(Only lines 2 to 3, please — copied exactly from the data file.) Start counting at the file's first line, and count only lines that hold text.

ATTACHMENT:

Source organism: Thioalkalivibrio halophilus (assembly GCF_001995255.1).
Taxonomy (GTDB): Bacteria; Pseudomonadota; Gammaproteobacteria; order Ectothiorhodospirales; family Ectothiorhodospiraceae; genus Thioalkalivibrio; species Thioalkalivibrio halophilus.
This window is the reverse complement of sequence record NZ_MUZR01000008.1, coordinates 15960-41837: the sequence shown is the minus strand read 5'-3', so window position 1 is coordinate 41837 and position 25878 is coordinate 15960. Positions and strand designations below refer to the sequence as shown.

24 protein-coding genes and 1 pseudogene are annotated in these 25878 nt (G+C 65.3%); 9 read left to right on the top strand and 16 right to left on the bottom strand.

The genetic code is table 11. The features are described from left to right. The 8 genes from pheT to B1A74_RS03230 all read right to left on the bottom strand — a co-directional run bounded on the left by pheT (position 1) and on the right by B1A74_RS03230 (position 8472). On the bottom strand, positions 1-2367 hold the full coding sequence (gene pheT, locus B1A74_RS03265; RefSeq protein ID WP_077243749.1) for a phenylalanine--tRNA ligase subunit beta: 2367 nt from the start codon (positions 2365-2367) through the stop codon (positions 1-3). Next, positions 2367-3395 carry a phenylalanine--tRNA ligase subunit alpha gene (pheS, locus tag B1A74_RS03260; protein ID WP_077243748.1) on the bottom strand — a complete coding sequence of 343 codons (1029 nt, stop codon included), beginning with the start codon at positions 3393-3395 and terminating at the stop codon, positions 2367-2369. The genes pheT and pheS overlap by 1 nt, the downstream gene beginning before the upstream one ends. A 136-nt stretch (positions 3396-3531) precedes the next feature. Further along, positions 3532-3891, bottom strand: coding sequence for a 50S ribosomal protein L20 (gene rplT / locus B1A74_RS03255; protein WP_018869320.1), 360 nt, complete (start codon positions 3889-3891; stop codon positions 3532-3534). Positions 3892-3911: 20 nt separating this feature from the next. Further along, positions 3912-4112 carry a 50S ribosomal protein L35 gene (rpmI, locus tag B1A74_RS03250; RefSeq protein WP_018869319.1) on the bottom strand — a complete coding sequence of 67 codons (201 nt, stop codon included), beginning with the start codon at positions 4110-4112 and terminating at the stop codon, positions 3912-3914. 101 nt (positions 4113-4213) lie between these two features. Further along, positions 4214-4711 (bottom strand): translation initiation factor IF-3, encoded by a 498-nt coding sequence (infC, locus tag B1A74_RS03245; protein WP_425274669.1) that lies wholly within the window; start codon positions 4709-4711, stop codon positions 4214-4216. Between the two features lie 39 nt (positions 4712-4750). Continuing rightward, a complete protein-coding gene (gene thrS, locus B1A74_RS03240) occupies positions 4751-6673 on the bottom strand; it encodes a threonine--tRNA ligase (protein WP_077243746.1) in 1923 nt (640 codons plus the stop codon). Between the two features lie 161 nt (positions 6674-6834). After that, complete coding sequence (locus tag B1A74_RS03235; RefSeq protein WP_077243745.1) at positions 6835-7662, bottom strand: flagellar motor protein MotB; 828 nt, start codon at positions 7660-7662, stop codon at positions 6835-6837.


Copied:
Taxonomy (GTDB): Bacteria; Pseudomonadota; Gammaproteobacteria; order Ectothiorhodospirales; family Ectothiorhodospiraceae; genus Thioalkalivibrio; species Thioalkalivibrio halophilus.
This window is the reverse complement of sequence record NZ_MUZR01000008.1, coordinates 15960-41837: the sequence shown is the minus strand read 5'-3', so window position 1 is coordinate 41837 and position 25878 is coordinate 15960. Positions and strand designations below refer to the sequence as shown.